13 June 2010

More than 100 people turn out to learn "Who Are the Rusyns?"

John Righetti explains the Rusyns
The first public event of the Lake Michigan Chapter of the Carpatho-Rusyn Society brought more than 100 people Saturday afternoon to St. Peter & St. Paul Orthodox Church in Burr Ridge, Ill.

The crowd came from four states to hear John Righetti, the national president of the C-RS, tell the often-complicated story of who the Rusyns are, where they came from, and how they became so divided after emigrating to the United States.

Tom Sedor recorded the event, and as soon as DVD copies of John's talk are available, we'll get the word out to you.

The afternoon featured Rusyn snacks and pastries prepared by volunteers, who kept the crowd well-fed. A number of our guests said the talk helped answer the many questions they've had about their heritage.

We've also picked up some new members.

Sampling the Rusyn treats
The way things work, new members join the national Carpatho-Rusyn society, a membership which brings them the bi-monthly New Rusyn Times. Then they're automatically members of the Lake Michigan chapter, the 11th chapter of the C-RS.

Among the questions I received were why we didn't call ourself the "Chicago" chapter. I explained that we're targeting the broader Rusyn community that stretches along Lake Michigan from Northwest Indiana up into Wisconsin. Another questioner wondered whether Michigan was covered in our group.

Anybody is welcome to participate, but the main Rusyn settlement in Michigan is in the eastern part of the state, including the greater Detroit area and Flint. John Righetti tells us that there's talk of forming a C-RS chapter in that area.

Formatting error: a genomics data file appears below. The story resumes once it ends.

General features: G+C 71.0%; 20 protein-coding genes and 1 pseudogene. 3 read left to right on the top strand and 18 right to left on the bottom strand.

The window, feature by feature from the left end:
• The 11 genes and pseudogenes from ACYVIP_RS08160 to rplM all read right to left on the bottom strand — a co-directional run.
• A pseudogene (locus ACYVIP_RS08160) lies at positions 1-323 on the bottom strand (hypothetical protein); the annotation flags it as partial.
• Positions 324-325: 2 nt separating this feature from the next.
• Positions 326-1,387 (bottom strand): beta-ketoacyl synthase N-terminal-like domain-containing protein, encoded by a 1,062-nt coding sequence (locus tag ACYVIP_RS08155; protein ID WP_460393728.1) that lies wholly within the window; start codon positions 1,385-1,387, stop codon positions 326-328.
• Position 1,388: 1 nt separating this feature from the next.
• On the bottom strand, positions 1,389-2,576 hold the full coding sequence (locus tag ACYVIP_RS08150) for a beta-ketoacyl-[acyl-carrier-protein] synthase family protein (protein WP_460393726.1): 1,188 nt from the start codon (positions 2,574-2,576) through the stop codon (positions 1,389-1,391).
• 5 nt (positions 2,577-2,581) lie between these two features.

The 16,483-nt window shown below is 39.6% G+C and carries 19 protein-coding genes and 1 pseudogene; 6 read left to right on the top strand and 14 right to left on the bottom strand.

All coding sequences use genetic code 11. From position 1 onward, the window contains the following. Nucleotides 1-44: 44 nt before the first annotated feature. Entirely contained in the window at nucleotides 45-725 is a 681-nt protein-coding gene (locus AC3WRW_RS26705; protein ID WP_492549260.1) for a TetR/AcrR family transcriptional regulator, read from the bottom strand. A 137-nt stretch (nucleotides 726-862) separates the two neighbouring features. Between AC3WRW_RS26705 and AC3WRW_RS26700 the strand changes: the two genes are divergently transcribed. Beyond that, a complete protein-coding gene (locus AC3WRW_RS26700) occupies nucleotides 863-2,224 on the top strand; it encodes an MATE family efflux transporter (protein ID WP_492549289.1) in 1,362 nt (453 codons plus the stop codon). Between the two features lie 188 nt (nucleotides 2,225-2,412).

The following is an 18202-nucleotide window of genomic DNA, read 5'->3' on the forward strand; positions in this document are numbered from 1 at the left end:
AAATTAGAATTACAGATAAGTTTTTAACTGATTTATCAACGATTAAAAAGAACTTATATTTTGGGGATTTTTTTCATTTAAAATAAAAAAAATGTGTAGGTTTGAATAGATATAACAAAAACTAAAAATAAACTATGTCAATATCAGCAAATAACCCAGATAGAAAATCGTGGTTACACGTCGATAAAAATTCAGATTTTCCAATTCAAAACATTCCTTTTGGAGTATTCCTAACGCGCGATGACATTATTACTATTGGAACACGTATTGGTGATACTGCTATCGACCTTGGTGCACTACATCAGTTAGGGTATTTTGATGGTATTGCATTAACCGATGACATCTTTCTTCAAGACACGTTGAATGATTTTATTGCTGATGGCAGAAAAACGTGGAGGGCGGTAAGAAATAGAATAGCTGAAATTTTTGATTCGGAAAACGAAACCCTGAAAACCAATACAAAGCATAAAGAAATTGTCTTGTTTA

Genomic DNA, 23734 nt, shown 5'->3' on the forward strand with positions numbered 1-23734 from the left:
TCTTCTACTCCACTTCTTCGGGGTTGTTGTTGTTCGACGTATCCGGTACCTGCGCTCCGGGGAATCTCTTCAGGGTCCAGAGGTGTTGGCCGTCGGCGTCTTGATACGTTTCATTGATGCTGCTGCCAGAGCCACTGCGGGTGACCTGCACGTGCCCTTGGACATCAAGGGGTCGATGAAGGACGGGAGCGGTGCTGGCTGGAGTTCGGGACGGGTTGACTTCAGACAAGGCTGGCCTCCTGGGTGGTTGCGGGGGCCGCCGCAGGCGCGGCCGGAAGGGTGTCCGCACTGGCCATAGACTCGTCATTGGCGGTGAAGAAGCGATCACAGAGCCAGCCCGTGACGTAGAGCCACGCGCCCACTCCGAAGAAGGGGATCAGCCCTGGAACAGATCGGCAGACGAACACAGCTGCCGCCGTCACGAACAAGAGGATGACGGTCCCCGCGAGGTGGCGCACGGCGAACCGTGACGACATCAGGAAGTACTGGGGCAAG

Cornerstone of St. Peter & St. Paul
But as I said, anyone's welcome, and Saturday's event brought Rusyns from Muskegon and Indianapolis, along with one of our organizers and national C-RS board member Jim Kaminski who came all the way from Washington, D.C.

Sincere thanks go to St. Peter & Paul for the hospitality shown to us. Several member of our board are parishioners, and they helped organize the event -- and kept the air conditioning up on a muggy Saturday afternoon.

While nothing's finalized, we've discussed some tentative plans for a Northwest Indiana location for our next public event for a Saturday in October to mark the newly proclaimed Rusyn holiday (officially marked on Oct. 26). Stay tuned for details.

On Sunday morning, John and I attended liturgy at St. Peter & Paul and John sang with the choir, led by John Sutko.

The liturgy included a beatifully sung Church Slavonic version of the Cherubic Hymn using  Prostopinije, the distinctively Rusyn Carpathian chant-style, that provided a perfect end to the weekend.

--Tim Cuprisin


  1. My mom and I truly enjoyed the entire event and were happy to meet a relative - Father Korba (Uram)!

  2. Glad it went so well. Wish I could have joined in, but I'm several hundred miles too far away. Sigh.